The buoys are coming to Lake Union

After some controversy, the buoys are finally coming to Lake Union. Five temporary buoys (down from eight) will be installed just before Memorial Day and removed after Labor Day. As Kristen M. Clark of Crosscut reports today:

“[T]he city of Seattle will install in Lake Union a straight line of five buoys equipped with flashing warning lights that will alert boaters, kayakers and other watercraft of seaplanes’ impending takeoffs and landings, the Seattle Office of Planning & Community Development (OCPD) told Crosscut.

“It’ll be a de facto airstrip in the lake — but not in the traditional sense with a cordoned-off physical lane exclusive only to aircraft. Boaters and other lake users will still be able to access the waters around the buoys; the idea is now they’ll have forewarning not to be in the area at the wrong time. (Aviators who will make use of the warning buoys are referring to it as a “seaplane advisory area,” while a government permit application formally called it a “takeoff/landing area.”)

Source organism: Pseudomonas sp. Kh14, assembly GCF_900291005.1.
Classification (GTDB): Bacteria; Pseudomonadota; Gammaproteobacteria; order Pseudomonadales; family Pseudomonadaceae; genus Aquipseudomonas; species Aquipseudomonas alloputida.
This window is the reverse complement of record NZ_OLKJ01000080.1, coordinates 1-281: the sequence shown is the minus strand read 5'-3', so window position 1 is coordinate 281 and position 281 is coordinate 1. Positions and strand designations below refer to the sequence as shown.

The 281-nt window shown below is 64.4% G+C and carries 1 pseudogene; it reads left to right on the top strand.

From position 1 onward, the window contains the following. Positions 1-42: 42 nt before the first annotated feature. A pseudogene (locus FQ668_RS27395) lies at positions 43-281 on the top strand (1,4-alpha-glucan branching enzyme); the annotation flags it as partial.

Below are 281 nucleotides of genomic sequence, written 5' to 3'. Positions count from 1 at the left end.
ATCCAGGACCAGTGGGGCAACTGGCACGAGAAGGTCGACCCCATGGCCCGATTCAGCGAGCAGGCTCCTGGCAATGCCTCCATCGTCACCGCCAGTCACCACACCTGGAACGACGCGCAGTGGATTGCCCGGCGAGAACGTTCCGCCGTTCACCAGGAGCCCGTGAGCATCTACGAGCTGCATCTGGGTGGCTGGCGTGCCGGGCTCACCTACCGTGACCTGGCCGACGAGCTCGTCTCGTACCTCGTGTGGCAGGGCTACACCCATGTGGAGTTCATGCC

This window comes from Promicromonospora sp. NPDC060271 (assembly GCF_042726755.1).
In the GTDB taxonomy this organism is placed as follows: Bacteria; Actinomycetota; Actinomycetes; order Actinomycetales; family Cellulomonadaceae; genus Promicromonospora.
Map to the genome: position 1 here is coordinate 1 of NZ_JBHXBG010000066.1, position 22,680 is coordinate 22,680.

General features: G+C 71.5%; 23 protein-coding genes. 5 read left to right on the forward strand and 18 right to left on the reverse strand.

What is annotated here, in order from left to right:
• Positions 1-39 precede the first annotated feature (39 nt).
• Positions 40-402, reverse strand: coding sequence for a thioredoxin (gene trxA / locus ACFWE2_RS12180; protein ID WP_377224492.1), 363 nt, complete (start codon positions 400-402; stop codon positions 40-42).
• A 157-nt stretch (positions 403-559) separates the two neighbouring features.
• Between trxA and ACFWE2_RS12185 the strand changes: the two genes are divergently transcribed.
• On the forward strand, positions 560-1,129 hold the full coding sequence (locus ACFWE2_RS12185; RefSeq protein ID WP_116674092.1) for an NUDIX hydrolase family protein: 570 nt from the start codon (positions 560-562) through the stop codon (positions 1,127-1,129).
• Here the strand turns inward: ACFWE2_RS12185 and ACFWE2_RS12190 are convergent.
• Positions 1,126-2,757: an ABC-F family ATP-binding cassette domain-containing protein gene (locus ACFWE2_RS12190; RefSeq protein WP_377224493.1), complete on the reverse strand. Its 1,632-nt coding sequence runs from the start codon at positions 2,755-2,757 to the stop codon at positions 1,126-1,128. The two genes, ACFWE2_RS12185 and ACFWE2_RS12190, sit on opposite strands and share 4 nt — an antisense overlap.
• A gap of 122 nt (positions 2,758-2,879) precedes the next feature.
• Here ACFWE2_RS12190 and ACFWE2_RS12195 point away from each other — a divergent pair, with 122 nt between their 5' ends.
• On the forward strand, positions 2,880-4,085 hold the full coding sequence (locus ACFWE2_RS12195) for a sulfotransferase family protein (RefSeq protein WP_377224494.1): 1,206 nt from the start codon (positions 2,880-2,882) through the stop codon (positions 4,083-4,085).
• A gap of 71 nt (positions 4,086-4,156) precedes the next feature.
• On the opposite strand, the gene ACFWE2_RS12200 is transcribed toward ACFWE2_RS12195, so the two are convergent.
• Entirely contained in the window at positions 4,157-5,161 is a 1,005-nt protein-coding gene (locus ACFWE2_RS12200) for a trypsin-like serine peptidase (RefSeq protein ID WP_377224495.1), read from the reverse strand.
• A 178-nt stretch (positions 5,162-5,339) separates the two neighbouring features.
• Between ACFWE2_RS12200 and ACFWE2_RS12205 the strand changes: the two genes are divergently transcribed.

“Such a water runway has been several years in the making with the goal of improving safety on Lake Union for the increasingly congested mix of sailboats, powerboats, yachts, planes, kayakers and paddle-boarders, among others.

“’This warning system is intended to support public safety on the water but does not change any current regulations about right of way for boaters or airplanes,’ OCPD spokesman Jason Kelly said in a statement.”

The buoys are arriving just in time for expanded seaplane service on the lake. Last Thursday Kenmore Air and Harbour Air launched their synergistic flights between Vancouver B.C. and Seattle. GeekWire explains, “Affectionately dubbed the ‘nerd bird,’ it’s hoped the route will attract tech workers and researchers shuttling to offices and institutions in both cities.”

The new route was hailed by Governor Jay Inslee and other dignitaries in attendance Thursday. And while it’s certainly the quickest way to get across the border, not to mention the most beautiful and spectacular, it’s not the cheapest ($570 round trip) or greenest way as commenters on the GeekWire article point out.

But seaplanes have a cherished history on Lake Union “…beginning with the famous Boeing name,” notes Crosscut. “One hundred and two years ago this June, Bill Boeing took to the skies in his first flight using a seaplane that taxied into takeoff from Seattle’s Lake Union.”

Like Boeing over a hundred years ago, both the temporary buoys and the new seaplane service are testing the Lake Union waters.